They have been mindful of it. They had slowly shifted their issue of view, modified specified details of reference, with out shedding their development in artistic development, nor their perspective of the subject inscribed in the present.

In this article we are extremely significantly from the “ethnographic” or colonial images of the early 20th century, complicit in a spectacle in which an aesthetic and ideological method assigned the image of non-Western peoples a trophy value in a world of carnival spectacle: it was then somewhat a resource of domination, of ability, of classification of otherness.
African studio photography, generally meant for people and not for a sector or an outsider watch, was quite far from voyeurism. Its rise can be found in relation to an unparalleled historic time period: that of the independence of their countries, an period placed under the indication of hope, flexibility, and faith in the long run. As a image of modernity, it accompanied a motivation for emancipation from colonial authority, and resulted in a symbolic reappropriation of one’s check out of oneself.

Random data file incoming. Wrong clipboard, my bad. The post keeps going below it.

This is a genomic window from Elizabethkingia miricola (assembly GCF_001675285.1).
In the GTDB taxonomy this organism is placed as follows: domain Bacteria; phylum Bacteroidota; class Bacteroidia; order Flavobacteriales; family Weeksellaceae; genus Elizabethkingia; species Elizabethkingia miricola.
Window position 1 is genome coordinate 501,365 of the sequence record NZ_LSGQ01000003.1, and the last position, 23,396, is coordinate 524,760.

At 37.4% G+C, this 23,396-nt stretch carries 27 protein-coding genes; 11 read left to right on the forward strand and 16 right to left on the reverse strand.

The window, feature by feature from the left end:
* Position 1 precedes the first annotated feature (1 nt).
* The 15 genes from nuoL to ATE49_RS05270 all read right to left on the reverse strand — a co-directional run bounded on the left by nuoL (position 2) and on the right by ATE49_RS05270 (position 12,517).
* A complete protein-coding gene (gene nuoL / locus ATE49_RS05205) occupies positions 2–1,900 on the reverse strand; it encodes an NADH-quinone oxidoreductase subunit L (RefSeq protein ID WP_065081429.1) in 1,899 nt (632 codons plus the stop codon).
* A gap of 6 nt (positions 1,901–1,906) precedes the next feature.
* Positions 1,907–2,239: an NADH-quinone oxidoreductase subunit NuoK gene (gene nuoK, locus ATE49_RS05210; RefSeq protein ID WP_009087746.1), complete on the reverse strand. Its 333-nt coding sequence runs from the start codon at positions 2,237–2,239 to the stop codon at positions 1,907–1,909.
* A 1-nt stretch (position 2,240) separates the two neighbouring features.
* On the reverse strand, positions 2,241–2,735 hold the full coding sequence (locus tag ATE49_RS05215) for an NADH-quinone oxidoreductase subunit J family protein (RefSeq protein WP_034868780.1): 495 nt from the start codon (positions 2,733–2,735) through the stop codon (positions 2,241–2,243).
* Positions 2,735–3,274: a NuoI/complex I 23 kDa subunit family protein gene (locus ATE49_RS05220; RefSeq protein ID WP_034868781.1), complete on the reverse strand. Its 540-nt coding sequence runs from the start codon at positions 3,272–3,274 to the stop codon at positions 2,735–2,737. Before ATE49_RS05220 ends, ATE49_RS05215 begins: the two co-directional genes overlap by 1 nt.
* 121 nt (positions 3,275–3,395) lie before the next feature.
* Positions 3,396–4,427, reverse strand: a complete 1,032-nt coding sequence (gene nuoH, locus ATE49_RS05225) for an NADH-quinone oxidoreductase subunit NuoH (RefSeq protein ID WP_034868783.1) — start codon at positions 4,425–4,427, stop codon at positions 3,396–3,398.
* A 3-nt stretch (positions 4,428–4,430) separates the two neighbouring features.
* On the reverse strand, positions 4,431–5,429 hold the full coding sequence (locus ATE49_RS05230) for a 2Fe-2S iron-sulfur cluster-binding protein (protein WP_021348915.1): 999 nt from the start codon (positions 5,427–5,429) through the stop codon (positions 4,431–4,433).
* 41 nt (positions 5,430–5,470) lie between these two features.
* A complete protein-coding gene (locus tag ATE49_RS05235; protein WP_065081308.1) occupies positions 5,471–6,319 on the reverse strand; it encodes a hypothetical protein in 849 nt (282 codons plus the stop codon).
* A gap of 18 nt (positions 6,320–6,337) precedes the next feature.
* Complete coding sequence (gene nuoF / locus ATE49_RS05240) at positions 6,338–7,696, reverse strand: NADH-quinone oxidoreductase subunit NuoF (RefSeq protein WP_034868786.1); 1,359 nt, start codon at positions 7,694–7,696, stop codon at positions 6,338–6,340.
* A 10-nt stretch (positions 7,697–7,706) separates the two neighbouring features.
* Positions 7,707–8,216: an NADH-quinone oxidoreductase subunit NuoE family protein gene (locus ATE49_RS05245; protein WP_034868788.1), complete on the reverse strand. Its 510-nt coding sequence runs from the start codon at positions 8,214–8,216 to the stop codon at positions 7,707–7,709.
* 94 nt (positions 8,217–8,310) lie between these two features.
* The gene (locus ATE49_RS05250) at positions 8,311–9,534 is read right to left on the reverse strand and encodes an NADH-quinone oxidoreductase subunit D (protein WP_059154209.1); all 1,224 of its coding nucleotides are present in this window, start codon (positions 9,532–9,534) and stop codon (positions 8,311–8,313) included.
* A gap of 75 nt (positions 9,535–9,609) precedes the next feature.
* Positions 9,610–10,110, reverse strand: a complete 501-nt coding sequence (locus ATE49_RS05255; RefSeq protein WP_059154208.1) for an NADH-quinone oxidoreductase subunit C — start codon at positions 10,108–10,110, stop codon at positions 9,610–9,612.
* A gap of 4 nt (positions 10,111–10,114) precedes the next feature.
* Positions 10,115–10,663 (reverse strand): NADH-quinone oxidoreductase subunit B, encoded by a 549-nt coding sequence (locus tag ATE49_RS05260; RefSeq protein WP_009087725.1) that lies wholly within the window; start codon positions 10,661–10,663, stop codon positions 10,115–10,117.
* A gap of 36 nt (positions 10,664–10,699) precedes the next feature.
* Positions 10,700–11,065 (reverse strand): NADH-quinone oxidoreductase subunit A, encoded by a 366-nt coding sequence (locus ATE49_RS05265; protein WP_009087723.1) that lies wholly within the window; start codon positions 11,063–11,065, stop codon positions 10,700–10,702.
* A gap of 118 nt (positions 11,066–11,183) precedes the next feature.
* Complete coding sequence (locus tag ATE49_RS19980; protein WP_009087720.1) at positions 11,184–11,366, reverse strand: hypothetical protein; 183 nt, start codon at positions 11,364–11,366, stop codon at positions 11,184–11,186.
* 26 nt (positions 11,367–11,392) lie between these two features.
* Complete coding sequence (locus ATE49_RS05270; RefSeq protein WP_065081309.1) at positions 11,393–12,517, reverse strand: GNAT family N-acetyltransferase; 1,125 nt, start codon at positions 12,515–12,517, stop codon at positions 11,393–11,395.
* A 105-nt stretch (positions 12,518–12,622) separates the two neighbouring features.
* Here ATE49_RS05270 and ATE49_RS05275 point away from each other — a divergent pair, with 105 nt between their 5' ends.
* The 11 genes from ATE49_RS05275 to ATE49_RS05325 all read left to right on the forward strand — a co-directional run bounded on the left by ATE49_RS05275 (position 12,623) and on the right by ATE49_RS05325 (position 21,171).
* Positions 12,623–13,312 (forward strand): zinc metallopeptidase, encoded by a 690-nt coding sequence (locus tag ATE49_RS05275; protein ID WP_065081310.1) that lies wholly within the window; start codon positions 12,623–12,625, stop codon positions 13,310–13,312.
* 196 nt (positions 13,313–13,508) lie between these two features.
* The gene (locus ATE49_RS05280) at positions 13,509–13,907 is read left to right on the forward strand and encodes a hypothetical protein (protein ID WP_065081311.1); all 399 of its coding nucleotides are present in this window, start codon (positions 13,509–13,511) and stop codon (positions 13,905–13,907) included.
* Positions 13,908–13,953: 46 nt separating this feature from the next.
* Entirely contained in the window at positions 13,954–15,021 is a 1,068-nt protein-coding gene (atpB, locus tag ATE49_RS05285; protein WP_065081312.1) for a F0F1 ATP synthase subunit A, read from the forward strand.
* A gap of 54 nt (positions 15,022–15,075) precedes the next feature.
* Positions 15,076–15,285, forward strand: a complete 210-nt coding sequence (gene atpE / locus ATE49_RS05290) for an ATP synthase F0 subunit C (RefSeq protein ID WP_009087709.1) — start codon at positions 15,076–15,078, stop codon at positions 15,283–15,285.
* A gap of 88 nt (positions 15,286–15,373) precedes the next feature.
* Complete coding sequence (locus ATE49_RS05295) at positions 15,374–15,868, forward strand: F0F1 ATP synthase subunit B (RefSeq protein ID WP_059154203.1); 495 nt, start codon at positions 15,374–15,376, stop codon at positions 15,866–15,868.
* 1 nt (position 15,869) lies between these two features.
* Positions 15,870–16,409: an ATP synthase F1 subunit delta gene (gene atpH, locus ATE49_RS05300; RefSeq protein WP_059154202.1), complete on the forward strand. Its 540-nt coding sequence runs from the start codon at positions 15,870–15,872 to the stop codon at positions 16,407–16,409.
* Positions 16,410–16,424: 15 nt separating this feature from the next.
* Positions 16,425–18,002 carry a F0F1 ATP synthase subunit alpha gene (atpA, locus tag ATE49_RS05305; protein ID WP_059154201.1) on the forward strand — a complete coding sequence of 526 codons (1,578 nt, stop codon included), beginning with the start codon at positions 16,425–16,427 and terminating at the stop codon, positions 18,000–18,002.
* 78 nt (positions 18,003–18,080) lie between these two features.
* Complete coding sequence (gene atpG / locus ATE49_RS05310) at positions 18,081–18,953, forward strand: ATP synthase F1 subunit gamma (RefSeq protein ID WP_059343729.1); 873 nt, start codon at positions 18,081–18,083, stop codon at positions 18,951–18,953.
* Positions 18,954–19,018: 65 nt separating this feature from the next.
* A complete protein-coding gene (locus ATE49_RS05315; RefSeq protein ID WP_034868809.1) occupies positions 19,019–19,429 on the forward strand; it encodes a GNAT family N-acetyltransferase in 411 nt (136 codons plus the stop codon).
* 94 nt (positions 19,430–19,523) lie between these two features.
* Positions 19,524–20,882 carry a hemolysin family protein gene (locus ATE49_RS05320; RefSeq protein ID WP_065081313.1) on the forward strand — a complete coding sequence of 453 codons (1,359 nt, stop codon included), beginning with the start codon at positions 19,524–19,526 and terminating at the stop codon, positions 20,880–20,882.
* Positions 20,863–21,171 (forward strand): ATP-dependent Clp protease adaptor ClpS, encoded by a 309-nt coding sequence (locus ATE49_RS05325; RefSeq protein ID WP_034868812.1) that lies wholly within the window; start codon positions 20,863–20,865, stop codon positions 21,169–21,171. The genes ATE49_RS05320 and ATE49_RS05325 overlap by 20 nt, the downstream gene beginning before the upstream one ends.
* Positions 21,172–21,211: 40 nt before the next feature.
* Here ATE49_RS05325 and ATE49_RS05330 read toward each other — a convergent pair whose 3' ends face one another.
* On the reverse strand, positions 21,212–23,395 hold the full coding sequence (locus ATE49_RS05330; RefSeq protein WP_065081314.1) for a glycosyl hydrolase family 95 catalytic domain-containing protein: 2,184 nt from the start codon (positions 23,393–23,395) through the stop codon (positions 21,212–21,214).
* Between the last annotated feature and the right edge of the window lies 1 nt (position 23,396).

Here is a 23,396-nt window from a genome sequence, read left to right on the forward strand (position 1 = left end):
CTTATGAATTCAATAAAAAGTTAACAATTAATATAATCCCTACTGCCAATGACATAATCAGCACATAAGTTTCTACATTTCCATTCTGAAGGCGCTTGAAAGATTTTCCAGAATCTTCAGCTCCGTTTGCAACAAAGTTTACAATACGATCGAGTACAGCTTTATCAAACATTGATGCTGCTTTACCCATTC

Yet another particularity: frequently invested with a ritual operate, photography in Africa has prolonged echoed classic rites. Extra than a very simple inert picture, it is a element of the thoughts, it only retains the issue quickly. By it the individual can intervene in the all-natural cosmic course of action, lengthen daily life symbolically, earning the photographer an intercessor between two worlds, a maker of icons on paper, 1 who materializes the double of the other, both social and non secular, of the man or woman photographed. In West Africa, it quite rapidly integrated the cult of the useless: pictures of the deceased on their deathbed, use of the portrait through funeral rites.

In most African cultures, the representation of the human experience experienced to be impersonal: way too clear a resemblance could entice bad luck, even dying. It is fascinating to note that between the Igbo of West Africa pictures was the to start with tolerated trustworthy illustration of the human facial area. That of the deceased was hung face down from the wall, to stay away from an unwelcome “exit” of his spirit into the entire world of the dwelling. Amid the Yoruba (Nigeria, Benin), photography slowly changed the protecting dolls of the twin device, in the party of the death of just one of them. As a result as a result of it, the individual could intervene in the pure cosmic course of action, lengthen daily life symbolically.

Olivier Sultan, April 2024


Regardez-moi !
Jusqu’au 29 juin 2024
Galerie Artwork-Z & Studio Artwork-Z
27 et 29 rue Keller
75011 Paris France
06 63 24 42 22